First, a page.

Foundation grant aimed at medical billing, debt in southwest Georgia

Foundation grant aimed at medical billing, debt in southwest Georgia

By Dave Williams – Capitol Beat News Service

Community groups and health care providers in southwest Georgia will get help addressing problems with medical billing and debt thanks to a $190,000 grant, Atlanta-based consumer advocacy group Georgia Watch announced Wednesday.

The grant from the Robert Wood Johnson Foundation will let Georgia Watch work with two other nonprofits — Georgians for a Healthy Future and SOWEGA Rising — to help hospitals in the region improve their billing and collections practices.

“We will leverage the policy expertise and relationships Georgians for a Healthy Future has in the region, as well as the local knowledge and community trust SOWEGA Rising has as a minority-led grassroots organization based in southwest Georgia,” Liz Coyle, the executive director of Georgia Watch, said.

Medical debt has been a growing problem across the country that has only worsened during the coronavirus pandemic. About 40% of Americans reporting problems with medical debt have received lower credit scores as a result, according to 2016 data from The Commonwealth Fund, a nonprofit foundation dedicated to improving health care.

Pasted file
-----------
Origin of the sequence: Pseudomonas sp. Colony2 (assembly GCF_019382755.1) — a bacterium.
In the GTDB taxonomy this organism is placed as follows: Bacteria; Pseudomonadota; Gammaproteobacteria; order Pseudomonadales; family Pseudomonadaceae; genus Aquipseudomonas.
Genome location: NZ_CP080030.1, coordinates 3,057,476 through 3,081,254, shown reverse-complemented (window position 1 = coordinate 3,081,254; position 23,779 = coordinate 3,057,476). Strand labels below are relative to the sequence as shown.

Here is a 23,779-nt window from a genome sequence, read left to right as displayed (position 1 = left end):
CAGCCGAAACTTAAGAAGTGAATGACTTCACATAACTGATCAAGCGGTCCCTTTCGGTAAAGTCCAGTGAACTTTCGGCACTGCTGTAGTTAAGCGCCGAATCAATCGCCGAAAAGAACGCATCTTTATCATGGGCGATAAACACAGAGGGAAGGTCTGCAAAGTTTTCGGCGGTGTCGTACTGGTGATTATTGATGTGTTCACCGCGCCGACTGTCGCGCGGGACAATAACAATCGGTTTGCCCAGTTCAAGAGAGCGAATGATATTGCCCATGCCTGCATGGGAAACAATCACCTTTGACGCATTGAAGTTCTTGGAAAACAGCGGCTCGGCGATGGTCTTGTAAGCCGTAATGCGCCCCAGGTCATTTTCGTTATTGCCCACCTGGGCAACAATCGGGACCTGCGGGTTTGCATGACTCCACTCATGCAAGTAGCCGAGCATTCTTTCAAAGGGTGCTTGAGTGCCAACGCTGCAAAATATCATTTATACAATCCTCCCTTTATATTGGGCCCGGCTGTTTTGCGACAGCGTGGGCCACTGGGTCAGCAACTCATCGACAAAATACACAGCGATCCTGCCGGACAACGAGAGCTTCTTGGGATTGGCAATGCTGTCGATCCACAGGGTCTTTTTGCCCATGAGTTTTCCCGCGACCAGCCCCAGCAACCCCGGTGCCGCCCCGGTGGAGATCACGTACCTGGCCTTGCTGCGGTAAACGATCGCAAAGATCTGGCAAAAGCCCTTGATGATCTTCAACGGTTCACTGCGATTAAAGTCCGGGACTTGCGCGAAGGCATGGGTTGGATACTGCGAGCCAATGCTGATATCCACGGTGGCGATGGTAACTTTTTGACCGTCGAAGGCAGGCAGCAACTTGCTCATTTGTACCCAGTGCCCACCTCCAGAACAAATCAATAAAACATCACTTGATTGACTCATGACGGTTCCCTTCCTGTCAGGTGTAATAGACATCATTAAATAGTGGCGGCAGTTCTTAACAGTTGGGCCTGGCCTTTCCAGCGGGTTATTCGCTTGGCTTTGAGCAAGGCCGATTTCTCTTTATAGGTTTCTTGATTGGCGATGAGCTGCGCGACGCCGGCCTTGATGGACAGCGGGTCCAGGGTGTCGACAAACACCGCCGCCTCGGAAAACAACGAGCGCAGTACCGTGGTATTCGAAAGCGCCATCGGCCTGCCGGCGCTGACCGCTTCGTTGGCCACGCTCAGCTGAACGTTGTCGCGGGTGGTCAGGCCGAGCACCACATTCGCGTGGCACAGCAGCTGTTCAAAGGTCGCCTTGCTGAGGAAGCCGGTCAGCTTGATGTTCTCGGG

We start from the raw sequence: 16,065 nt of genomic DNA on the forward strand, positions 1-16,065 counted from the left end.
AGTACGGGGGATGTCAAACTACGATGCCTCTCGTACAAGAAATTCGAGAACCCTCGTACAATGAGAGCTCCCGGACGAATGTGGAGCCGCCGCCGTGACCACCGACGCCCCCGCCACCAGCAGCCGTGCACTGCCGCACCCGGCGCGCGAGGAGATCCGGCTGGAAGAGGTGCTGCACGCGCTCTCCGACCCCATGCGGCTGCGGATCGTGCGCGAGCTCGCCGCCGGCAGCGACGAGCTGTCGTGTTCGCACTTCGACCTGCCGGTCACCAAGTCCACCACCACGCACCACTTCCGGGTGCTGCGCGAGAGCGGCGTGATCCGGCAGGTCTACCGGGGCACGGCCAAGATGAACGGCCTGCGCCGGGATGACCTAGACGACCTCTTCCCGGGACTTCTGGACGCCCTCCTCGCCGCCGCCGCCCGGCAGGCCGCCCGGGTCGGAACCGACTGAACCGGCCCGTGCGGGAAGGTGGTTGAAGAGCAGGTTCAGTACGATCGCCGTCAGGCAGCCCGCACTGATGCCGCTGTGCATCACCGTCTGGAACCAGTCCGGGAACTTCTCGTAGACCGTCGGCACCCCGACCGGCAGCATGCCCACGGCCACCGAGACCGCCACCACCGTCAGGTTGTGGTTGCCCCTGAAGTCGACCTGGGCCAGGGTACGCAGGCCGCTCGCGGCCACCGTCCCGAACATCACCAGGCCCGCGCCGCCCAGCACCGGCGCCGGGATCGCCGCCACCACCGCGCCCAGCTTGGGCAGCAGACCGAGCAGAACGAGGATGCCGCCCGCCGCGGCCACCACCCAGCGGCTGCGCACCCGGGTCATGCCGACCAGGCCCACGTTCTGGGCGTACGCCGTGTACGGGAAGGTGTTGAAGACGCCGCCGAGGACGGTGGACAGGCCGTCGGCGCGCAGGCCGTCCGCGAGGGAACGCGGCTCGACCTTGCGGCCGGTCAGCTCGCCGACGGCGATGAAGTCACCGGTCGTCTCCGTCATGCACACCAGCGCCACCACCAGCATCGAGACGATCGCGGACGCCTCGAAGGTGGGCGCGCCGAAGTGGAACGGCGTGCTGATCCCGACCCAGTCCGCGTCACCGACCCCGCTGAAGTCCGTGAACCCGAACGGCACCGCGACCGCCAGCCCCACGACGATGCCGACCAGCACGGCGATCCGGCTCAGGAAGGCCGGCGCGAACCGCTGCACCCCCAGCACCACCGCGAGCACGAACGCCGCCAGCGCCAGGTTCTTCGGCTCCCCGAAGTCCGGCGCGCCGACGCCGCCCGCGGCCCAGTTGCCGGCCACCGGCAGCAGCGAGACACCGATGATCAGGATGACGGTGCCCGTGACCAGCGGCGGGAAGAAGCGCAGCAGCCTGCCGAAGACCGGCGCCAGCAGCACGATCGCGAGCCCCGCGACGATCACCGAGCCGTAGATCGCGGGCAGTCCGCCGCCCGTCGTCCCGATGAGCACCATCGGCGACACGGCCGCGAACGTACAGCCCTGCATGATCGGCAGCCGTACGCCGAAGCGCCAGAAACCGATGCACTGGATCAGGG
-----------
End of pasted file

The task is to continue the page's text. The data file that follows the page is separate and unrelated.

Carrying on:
Also, 26% reported they have been unable to pay for basic necessities such as food, heat and housing, according to the Kaiser Family Foundation.

“Medical debt burdens Georgians significantly, stemming in part from the state’s large uninsured population,” Laura Colbert, executive director of Georgians for a Healthy Future, said. “Southwest Georgia, in particular, has some of the highest health costs in the country due primarily to the lack of competition among providers and insurers.”

Sherrell Byrd, chair of SOWEGA Rising, said the medical debt burden in southwest Georgia falls disproportionately on the region’s minority population.

“Particularly in rural Georgia, you will see the highest rates of medical bills, which drives up insurance costs, creating barriers to people who have to choose between paying bills and seeking necessary medical care,” Byrd said. “With this funding, we can find solutions that will restore health care dignity for many people living in southwest Georgia.”

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Source: Albany Herald & Capitol Beat News Service